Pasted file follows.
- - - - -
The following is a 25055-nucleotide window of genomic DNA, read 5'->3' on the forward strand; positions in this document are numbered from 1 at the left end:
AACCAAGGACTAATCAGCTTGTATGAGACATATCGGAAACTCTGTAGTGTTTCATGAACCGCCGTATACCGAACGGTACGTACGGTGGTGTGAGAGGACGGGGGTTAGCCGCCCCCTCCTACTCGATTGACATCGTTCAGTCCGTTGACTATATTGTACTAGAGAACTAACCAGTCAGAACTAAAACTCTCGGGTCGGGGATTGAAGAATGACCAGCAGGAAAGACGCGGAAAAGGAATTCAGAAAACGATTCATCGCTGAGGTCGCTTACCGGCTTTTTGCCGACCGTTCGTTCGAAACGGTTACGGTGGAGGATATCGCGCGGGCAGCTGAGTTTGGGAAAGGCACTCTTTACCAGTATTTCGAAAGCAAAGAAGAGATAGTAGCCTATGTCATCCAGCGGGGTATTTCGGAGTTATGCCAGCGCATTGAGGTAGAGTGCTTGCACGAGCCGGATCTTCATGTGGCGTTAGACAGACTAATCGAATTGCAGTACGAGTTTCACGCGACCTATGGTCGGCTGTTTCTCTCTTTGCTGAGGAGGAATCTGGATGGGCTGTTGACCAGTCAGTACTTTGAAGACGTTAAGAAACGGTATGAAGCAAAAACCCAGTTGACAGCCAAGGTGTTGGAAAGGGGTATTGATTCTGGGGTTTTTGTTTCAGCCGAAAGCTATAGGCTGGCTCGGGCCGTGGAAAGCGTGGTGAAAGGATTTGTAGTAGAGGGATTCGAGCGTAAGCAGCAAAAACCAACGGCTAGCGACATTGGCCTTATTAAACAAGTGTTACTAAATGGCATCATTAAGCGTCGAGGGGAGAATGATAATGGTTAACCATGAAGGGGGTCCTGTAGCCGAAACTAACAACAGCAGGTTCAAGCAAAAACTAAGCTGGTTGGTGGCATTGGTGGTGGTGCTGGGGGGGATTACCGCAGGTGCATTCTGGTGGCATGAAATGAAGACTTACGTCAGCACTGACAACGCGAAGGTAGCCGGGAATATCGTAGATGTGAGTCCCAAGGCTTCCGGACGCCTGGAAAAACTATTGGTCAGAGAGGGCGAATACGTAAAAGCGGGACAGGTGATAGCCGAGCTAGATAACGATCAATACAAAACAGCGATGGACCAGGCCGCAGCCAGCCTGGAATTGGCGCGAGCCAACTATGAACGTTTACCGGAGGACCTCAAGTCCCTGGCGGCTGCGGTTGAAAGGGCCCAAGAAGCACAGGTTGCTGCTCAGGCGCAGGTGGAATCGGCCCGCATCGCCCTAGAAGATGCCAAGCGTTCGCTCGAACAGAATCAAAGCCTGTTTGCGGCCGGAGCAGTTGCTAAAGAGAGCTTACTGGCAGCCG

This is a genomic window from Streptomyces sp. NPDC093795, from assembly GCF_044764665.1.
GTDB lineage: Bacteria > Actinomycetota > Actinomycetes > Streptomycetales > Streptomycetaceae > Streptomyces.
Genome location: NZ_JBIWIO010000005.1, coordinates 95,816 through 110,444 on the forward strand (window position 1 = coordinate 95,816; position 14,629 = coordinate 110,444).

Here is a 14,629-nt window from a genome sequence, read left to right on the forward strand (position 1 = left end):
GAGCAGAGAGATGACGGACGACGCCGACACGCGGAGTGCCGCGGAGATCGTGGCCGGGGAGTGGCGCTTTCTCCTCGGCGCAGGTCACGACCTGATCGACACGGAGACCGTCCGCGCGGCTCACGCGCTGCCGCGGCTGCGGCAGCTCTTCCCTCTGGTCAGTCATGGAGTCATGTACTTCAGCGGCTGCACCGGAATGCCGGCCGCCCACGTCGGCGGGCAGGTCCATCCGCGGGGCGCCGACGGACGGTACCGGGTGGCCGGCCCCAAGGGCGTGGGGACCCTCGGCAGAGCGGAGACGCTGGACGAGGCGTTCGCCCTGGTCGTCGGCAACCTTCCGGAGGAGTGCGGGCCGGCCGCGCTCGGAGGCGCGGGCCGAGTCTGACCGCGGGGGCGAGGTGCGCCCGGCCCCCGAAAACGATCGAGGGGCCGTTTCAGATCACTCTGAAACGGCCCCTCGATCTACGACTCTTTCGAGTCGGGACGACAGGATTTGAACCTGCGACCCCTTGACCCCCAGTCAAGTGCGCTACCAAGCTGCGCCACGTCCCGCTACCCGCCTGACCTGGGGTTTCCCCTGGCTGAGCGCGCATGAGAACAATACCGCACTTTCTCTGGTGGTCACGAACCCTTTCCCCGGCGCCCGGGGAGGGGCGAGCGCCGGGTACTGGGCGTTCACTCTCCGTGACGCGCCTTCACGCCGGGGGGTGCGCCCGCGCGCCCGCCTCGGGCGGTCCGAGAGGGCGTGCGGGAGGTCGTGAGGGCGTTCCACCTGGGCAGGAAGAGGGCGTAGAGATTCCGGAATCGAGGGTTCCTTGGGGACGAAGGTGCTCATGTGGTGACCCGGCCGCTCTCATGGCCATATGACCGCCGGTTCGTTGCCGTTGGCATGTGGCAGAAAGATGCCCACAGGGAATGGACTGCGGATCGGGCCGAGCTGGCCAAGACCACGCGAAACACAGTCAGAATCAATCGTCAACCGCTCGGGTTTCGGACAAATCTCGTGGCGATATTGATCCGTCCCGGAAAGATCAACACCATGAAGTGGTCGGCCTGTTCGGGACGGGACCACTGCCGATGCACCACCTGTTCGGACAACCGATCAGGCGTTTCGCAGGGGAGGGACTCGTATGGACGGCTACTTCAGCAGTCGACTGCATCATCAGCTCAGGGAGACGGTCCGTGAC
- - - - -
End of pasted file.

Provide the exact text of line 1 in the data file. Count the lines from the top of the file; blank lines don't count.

The following is a 25055-nucleotide window of genomic DNA, read 5'->3' on the forward strand; positions in this document are numbered from 1 at the left end: